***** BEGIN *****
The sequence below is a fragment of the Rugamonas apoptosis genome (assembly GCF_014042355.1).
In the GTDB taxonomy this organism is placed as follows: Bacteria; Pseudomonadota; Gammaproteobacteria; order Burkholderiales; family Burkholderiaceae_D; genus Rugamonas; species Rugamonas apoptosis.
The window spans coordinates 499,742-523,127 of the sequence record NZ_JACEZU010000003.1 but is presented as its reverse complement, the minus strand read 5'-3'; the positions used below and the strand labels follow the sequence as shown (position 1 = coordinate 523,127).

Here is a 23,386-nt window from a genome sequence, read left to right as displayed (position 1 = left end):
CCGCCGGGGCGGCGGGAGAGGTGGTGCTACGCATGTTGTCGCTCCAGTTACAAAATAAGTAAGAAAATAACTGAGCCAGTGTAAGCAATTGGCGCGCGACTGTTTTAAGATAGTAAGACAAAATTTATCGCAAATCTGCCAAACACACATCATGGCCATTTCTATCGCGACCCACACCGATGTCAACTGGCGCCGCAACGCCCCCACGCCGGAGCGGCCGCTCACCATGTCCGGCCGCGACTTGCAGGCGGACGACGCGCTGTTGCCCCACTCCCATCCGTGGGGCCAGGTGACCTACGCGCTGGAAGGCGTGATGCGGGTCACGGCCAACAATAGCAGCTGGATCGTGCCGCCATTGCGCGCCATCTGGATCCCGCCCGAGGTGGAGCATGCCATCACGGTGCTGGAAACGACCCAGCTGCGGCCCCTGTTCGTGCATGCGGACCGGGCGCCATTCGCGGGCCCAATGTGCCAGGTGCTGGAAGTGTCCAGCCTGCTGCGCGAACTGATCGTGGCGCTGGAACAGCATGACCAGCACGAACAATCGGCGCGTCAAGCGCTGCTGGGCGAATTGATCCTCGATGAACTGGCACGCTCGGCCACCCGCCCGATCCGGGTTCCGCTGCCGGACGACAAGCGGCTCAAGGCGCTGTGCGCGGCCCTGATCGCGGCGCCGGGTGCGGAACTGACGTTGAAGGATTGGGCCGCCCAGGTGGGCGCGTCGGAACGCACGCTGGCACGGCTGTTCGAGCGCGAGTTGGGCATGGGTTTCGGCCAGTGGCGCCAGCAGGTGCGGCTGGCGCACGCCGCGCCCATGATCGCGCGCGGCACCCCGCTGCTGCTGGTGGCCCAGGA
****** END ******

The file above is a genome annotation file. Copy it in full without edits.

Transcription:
The sequence below is a fragment of the Rugamonas apoptosis genome (assembly GCF_014042355.1).
In the GTDB taxonomy this organism is placed as follows: Bacteria; Pseudomonadota; Gammaproteobacteria; order Burkholderiales; family Burkholderiaceae_D; genus Rugamonas; species Rugamonas apoptosis.
The window spans coordinates 499,742-523,127 of the sequence record NZ_JACEZU010000003.1 but is presented as its reverse complement, the minus strand read 5'-3'; the positions used below and the strand labels follow the sequence as shown (position 1 = coordinate 523,127).

Here is a 23,386-nt window from a genome sequence, read left to right as displayed (position 1 = left end):
CCGCCGGGGCGGCGGGAGAGGTGGTGCTACGCATGTTGTCGCTCCAGTTACAAAATAAGTAAGAAAATAACTGAGCCAGTGTAAGCAATTGGCGCGCGACTGTTTTAAGATAGTAAGACAAAATTTATCGCAAATCTGCCAAACACACATCATGGCCATTTCTATCGCGACCCACACCGATGTCAACTGGCGCCGCAACGCCCCCACGCCGGAGCGGCCGCTCACCATGTCCGGCCGCGACTTGCAGGCGGACGACGCGCTGTTGCCCCACTCCCATCCGTGGGGCCAGGTGACCTACGCGCTGGAAGGCGTGATGCGGGTCACGGCCAACAATAGCAGCTGGATCGTGCCGCCATTGCGCGCCATCTGGATCCCGCCCGAGGTGGAGCATGCCATCACGGTGCTGGAAACGACCCAGCTGCGGCCCCTGTTCGTGCATGCGGACCGGGCGCCATTCGCGGGCCCAATGTGCCAGGTGCTGGAAGTGTCCAGCCTGCTGCGCGAACTGATCGTGGCGCTGGAACAGCATGACCAGCACGAACAATCGGCGCGTCAAGCGCTGCTGGGCGAATTGATCCTCGATGAACTGGCACGCTCGGCCACCCGCCCGATCCGGGTTCCGCTGCCGGACGACAAGCGGCTCAAGGCGCTGTGCGCGGCCCTGATCGCGGCGCCGGGTGCGGAACTGACGTTGAAGGATTGGGCCGCCCAGGTGGGCGCGTCGGAACGCACGCTGGCACGGCTGTTCGAGCGCGAGTTGGGCATGGGTTTCGGCCAGTGGCGCCAGCAGGTGCGGCTGGCGCACGCCGCGCCCATGATCGCGCGCGGCACCCCGCTGCTGCTGGTGGCCCAGGA